From: Walter Hicks (email@example.com)
Date: Sat Sep 20 2003 - 15:58:48 EDT
John W Burgeson wrote:
> Well, I've just come from a presentation at a local Durango church on why
> YEC is the only "right" position to take. I.
> Joe had emailed me privately that he personally thought a person such as
> myself, distinctly scornful of YECism, might still be a Christian. I had
> asked him to make that point, as appropriate, in his talk. In that talk,
> he specifically said that non-YEC people were calling Jesus a liar. That
> all other interpretations than YEC "do great harm to the cause of
> Christ." That so-called "Christian" scientists doing radiometric dating
> deliberately falsify their findings. That TEs do not worship "the God of
> the Bible." At each of these places I listened carefully to see if he
> would give the slightest caveat; he did not.
That is rather sad. The Sebeny I knew was not so judgmental. It certainly
tends to turn me against having a tolerant attitude towards YEC if this is
the way it changes a person.
I think that the problem is one wherein they paint themselves into a corner
by trying to use science to prove what is intrinsically unprovable instead of
adopting the attitude that history could be "built in" and still be valid in
the pursuit of geological exploration of oil and the like -- as it clearly
The Sebeny who considered me "to be a brother in Christ" seems to have
> To his credit, he did say, in an unrelated discussion of evidences, that
> TEs and PCs "might" be Christians, "although in so doing they cannot be
> consistent with either science or scripture." But this came 10 minutes or
> so after he had said the things in the paragraph above.
> The book table, which was impressive, had copies of a children's book on
> "Bombey," even though that argument was demolished 20 years ago. The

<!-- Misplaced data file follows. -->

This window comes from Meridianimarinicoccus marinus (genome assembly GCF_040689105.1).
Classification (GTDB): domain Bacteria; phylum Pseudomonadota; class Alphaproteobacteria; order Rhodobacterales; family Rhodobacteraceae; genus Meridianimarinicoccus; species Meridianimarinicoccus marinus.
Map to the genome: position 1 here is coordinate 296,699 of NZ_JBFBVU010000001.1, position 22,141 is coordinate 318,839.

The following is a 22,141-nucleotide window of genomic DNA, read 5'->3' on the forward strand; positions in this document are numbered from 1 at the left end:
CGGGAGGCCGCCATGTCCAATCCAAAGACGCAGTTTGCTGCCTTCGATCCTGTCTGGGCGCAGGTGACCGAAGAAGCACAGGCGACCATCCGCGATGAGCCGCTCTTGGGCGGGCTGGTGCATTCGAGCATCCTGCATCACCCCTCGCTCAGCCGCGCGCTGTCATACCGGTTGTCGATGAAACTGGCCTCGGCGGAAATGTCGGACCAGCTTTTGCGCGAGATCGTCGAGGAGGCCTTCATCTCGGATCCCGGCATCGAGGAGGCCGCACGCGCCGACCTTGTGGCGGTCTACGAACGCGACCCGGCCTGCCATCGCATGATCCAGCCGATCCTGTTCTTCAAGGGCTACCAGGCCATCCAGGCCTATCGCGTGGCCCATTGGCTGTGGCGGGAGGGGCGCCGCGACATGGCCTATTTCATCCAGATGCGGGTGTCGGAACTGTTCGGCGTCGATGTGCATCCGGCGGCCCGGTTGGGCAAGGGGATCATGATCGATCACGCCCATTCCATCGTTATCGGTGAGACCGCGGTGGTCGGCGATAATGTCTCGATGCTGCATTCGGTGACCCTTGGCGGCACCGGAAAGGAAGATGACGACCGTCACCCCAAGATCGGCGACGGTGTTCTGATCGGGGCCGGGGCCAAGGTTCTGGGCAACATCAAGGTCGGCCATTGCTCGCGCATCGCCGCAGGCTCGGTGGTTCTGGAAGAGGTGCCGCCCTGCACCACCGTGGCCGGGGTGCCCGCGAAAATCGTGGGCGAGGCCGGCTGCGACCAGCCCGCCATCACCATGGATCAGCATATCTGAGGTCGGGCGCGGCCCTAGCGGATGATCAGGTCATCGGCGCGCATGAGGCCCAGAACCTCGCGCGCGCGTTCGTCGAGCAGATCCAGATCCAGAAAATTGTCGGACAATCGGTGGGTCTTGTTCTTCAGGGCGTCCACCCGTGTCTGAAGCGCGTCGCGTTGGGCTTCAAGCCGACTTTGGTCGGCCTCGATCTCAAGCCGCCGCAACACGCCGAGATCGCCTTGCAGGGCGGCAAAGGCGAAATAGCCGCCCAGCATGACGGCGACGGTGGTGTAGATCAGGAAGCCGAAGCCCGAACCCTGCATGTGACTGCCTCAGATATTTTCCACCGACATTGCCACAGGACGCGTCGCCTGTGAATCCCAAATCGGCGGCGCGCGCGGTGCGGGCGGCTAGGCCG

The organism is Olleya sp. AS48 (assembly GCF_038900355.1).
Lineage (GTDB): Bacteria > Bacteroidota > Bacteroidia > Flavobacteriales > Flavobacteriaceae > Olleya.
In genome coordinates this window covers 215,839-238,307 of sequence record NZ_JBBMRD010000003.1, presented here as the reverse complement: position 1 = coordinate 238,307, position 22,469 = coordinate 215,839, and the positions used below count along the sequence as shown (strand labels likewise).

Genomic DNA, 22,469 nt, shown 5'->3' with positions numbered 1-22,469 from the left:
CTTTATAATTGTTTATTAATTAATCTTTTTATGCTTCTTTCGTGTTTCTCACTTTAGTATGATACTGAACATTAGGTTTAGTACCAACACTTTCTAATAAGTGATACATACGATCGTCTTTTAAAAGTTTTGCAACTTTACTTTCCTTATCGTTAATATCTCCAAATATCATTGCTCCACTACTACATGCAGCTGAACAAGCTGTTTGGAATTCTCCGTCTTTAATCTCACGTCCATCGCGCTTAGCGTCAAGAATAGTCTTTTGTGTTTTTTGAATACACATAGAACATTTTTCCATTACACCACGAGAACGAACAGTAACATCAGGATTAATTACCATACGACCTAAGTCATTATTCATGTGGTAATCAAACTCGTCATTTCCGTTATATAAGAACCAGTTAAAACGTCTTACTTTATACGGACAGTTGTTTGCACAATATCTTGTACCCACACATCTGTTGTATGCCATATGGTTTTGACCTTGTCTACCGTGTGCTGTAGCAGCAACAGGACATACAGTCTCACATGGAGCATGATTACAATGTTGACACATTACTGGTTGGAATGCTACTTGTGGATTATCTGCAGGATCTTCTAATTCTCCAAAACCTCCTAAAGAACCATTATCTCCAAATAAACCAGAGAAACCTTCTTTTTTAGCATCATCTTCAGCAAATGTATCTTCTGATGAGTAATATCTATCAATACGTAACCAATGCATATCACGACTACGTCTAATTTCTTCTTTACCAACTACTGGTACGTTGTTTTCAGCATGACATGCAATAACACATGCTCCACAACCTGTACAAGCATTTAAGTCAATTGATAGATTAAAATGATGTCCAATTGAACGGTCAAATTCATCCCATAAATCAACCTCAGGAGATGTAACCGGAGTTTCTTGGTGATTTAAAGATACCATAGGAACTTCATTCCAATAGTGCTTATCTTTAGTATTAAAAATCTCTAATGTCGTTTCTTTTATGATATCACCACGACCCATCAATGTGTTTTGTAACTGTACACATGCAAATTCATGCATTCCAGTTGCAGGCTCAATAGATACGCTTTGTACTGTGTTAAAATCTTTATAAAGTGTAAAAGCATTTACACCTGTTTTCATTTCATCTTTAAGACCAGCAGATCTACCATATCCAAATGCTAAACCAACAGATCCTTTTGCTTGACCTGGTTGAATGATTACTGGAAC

> propaganda machine was rolling.
> There was some new stuff, apparently. But I'll wait to tomorrow to give a
> full report.
> Joe, Roger, and Mike. This post is to an Internet LISTSERV. It will be
> "public" for some years, and will be accessed within a few days by
> perhaps 200 people, almost all of whom are both Christians and trained in
> the sciences. Most of these guys are a lot more conservative than I am,
> BTW. There are even two or three brave YECers among them, one of whom
> knows more about coal than Stephen J. Gold knew about beetles. You are
> welcome to join in the discussion, and to correct any place I have
> unfairly reported your remarks. Just hit the reply key. Or direct your
> mail to ASA@calvin.edu. Better still, join the discussions directly; info
> on how to do this is on the ASA web site at www.asa3.org.
Along these lines, I got Joe to submit a post to the old "Science and
Christianity" list hosted by Steve Schimmrich. The response to his one post
was despicably rude that it would be no surprise to see a bad reaction to
> This much more I will say, Joe. If I really believed the Bible taught
> what you think it teaches, I could not in any way take it seriously.
> Whether I would not then be a Christian, I don't know. Maybe. Might as
> well believe in Mother Goose.
Or you could just accept Christ and not accept the first few sections of the
A sad thing indeed when ones scientific beliefs can cause people to loose
faith in the saving grace of Jesus Christ -- as if this other stuff was more
Walt Hicks <firstname.lastname@example.org>
In any consistent theory, there must
exist true but not provable statements.
You can only find the truth with logic
If you have already found the truth
without it. (G.K. Chesterton)
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